In relation to this I think the following text is ambigous:
      3.9. Processing Media before Answer
      "The offer/answer model requires an offerer to be able to receive media in accordance with the offer prior to receiving the answer. This property is retained with the SDP Capability Negotiation extensions defined here, but only when the actual configuration is selected by the answerer. If a potential configuration is chosen, it is permissible for the offerer to not process any media received before the answer is received. This may lead to clipping."
      Because if the answerer may select a potential configuration that results in an offerer playing back the packets and them resulting in garbage then any mandate which can't be determined by the offerer is plain useless.
      So please clarify if there is a requirement to play early media or a wish which the offerer may do what ever it want with.
      Section 3.10:
      "Also, the Transport Independent Application Specific Maximum (TIAS) bandwidth type defined in [RFC3890] can be used to alleviate bandwidth variability concerns due to different transport protocols."
      Considering that the offer/answer behavior for TIAS is broken, I don't think this should be recommended as a remedy for the issue.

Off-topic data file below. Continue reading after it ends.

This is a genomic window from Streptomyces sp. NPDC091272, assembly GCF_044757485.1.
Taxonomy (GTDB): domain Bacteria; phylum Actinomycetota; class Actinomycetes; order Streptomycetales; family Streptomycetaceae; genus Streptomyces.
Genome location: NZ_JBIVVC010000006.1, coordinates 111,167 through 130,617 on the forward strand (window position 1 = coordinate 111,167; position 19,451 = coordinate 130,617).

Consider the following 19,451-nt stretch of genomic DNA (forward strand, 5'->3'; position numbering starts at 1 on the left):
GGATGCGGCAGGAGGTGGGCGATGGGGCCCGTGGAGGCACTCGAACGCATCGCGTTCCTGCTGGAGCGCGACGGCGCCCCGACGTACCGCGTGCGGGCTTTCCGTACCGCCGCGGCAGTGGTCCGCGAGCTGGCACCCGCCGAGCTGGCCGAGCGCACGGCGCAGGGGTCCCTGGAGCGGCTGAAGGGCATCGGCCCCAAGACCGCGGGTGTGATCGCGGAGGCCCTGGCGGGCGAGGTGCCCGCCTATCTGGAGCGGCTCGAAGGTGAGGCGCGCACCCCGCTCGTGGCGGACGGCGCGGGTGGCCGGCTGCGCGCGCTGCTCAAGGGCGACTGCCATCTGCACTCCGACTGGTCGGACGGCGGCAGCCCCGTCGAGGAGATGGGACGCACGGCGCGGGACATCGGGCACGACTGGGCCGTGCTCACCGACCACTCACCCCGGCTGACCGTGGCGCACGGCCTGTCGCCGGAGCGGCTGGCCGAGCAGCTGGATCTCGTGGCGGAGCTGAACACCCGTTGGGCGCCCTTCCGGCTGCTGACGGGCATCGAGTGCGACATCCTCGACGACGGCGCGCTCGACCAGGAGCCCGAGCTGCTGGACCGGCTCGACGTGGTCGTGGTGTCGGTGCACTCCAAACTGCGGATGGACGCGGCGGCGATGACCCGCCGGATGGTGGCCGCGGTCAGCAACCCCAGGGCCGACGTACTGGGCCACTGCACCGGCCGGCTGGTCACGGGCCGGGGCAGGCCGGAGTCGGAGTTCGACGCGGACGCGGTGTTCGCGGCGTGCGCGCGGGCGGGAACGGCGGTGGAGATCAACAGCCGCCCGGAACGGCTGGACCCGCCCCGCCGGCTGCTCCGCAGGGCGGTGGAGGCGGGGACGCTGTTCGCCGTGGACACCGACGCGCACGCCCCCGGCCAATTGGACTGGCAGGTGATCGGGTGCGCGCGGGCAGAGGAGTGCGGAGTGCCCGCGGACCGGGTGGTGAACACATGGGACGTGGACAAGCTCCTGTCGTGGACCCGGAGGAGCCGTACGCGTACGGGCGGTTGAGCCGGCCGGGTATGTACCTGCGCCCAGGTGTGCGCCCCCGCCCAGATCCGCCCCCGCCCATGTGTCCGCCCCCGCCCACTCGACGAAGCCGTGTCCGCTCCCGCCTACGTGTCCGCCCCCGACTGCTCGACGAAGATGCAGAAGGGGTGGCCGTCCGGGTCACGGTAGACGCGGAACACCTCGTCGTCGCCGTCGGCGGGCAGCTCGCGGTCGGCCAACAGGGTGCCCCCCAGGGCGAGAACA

Section 6.2:
      "The IANA is hereby requested to create a new SDP Capability Negotiation Option Tag registry. An IANA SDP Capability Negotiation option tag registration MUST be documented in an RFC in accordance with the [RFC5226] Specification Required policy."
      This text clearly has an addition to the specification required policy that requires an RFC. I want to confirm that this was intentional. And in that case why not use the "RFC Required" policy, or the IETF Review one. Please note, that I personally think Specification required without the "RFC" requirement being a suitable policy.
      Comment [2009-06-03]:
      section 3.3.1: This construction disallows white spaces between option tags. I think this is likely to fail. Why was spaces disallowed? At a minimum I think the "note" should be strengthen to directly say that white space are not allowed.
      Section 3.4.1: Is the english in the first sentence really clear. Shouldn't it be clearer if the sentence said: When the attribute capability contain a session-level attribute, the "acap" attribute can only be provided at the session level.
      Section 3.5.1: Why isn't the handling of already present attributes in the actual configuration discussed in the overview.